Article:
A biodynamic garden is self sustaining & always evolving. It develops its own identity & fertility season by season. How the ecosystem is structured up to you, the land & climate .Every garden will be unique but the aim is to have an integrated system all working together, like an orchestra & you as the gardener are the conductor. You can have a garden in tune or just making a ding.

When a gardener is described as having a ’GREEN THUMB’ this often means they have an 6th sense, intuition about plants & the natural world. In general I think most people have this educated out of them.
So we have to begin (often very slowly) to develop and trust our intuition through observation and experience, and develop a greater awareness of natural’s cycles.

You also need to develop the ability to sit back ,observe & act when necessary rather than rush in & attack a problem e.g. control of some insect pests where treatment may turn out to be unnecessary if the natural controls be they parasites, predators, weather are given time to take effect.

Such a gardener can see which plants do better than others, what combination of plants work, what birds are around, how the soil feels, learning from nature. & making use of these observations. “A gardeners footsteps is the best fertilizer”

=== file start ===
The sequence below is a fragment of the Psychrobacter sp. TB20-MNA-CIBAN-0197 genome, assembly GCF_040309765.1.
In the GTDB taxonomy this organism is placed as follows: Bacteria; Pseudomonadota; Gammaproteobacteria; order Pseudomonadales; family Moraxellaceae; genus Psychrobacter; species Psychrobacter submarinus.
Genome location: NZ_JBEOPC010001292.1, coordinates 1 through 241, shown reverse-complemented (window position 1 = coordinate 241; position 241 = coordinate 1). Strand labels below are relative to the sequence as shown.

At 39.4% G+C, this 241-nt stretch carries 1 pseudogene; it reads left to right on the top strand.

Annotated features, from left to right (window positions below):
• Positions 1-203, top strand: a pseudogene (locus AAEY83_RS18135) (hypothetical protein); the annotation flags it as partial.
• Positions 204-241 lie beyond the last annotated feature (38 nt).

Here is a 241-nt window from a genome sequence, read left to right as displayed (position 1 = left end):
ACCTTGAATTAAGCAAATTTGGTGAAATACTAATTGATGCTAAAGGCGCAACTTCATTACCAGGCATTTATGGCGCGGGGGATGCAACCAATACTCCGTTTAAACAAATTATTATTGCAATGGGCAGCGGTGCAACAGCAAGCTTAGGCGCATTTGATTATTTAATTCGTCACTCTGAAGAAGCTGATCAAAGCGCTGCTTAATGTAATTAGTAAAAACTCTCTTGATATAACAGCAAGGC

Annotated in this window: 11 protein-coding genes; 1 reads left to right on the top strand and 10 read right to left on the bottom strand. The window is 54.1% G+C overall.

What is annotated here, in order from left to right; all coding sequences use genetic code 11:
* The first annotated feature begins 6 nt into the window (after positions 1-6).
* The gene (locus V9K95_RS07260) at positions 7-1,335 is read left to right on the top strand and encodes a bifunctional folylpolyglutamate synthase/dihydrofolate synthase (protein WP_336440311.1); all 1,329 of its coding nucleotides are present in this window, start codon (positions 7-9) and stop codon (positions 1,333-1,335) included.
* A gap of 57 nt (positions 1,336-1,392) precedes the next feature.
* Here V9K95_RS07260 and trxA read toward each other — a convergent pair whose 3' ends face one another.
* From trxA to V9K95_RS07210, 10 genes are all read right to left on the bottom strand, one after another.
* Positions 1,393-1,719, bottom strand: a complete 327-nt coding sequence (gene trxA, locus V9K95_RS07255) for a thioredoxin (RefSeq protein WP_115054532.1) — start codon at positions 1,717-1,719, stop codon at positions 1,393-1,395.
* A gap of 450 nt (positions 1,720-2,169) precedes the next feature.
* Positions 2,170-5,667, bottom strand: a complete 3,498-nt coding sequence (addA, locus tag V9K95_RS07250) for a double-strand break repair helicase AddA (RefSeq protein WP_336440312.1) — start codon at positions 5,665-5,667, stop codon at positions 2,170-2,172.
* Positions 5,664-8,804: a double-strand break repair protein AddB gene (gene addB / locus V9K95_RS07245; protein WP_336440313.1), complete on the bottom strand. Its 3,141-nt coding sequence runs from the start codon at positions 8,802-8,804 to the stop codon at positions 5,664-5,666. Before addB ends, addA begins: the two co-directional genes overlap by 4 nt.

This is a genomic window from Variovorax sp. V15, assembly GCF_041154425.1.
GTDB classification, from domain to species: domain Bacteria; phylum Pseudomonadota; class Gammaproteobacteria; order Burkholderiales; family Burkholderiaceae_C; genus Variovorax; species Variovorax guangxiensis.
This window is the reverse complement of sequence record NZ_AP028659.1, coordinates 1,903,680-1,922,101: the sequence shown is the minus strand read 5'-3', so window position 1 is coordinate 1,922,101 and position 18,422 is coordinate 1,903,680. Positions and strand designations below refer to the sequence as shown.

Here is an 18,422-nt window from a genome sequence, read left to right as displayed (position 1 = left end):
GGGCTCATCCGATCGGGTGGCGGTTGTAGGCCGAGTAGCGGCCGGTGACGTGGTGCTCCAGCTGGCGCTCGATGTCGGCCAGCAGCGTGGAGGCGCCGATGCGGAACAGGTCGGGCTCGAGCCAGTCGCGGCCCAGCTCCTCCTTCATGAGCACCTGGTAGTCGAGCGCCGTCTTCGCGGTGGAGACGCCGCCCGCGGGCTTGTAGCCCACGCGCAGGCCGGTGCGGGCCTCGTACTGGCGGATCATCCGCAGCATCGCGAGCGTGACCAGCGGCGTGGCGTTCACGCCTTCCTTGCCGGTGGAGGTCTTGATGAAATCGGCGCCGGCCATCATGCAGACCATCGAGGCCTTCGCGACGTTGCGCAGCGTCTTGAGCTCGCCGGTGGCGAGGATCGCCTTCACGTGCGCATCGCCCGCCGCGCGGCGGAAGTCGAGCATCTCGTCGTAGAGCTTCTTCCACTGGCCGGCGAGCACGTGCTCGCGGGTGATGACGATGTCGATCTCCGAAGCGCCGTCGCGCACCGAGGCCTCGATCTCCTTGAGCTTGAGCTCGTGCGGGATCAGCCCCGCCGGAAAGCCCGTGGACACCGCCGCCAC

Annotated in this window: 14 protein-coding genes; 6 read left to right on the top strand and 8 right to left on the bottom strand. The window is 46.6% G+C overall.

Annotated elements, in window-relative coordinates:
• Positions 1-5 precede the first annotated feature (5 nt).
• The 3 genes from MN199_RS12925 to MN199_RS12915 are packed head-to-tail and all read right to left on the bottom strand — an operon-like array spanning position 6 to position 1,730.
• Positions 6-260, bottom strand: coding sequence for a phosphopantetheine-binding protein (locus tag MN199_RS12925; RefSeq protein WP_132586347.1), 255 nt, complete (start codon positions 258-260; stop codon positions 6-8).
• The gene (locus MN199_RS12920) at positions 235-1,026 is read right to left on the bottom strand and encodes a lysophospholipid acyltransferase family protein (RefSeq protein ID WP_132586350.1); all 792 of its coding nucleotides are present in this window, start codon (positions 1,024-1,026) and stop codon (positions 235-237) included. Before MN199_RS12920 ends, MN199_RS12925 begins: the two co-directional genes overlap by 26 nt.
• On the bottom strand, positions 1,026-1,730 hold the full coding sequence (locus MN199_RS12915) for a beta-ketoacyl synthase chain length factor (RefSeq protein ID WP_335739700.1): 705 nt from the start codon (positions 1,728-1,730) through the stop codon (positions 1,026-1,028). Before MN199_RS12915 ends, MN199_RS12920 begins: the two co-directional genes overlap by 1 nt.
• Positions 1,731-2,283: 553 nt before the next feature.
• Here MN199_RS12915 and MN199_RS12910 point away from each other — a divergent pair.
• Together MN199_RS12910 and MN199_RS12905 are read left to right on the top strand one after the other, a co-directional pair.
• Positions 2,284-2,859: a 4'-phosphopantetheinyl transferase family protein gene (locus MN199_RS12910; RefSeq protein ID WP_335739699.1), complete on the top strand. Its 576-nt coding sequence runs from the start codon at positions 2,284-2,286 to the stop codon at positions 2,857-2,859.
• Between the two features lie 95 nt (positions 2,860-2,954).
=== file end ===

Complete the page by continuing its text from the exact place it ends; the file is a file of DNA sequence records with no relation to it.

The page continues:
So start to develop your intuition & more importantly trust it!

Once the dynamics of the system is started we can activate the biological life in the soil and to develop skills to nurture the soil, plants and animals.

The tools used in the Biodynamic method use are generally known as THE PREPARATIONS.
These are designed to regenerate the forces that work through the soil & plants

These preparations do not occur in nature rather they are made by ultizing substances taken out of nature from the 3 kingdoms.
ANIMAL and put together by HUMANS

These preparations are made by the farmers or by BD groups and distributed through their membership. The Adelaide Hills Biodynamic group hold working bees to make these in autumn and spring. All members are invited to assist. Assisting is also the best way to learn as the biodynamic method is very practical.

Members filling cow horns with fresh manure in the Autumn.

The preparations consist of 2 groups; The Spray preparations & the compost preparations.

Spray Preparations: consist of Horn manure 500 & Horn silica 501.

*Horn manure 500 is used to enliven the soil, increasing the micro flora and availability of nutrients and trace elements. Through its application root growth in particular is strengthened in a balanced way.

Horn manure is generally used in autumn & spring but can be applied at other times as long as there is moisture.

It is stirred for one hour either by hand by machine or flow form depending on scale. It is stirred on a day like today after a bit of rain; find you a nice spot in the garden, in the afternoon when the earth is breathing in.
For a typical home garden Use 9 Gms 500 in 5litres
Stir in a vessel like this.

If used regularly you will start to notice improvements in soil such as
· Increased water holding capacity
· Increased earthworm activity
· Improved crumb structure in soil this means more air & water can be stored.
· Increased clover nodulation
· Greater root penetration
· Increased micro flora which means more nutrients & trace elements are available to plants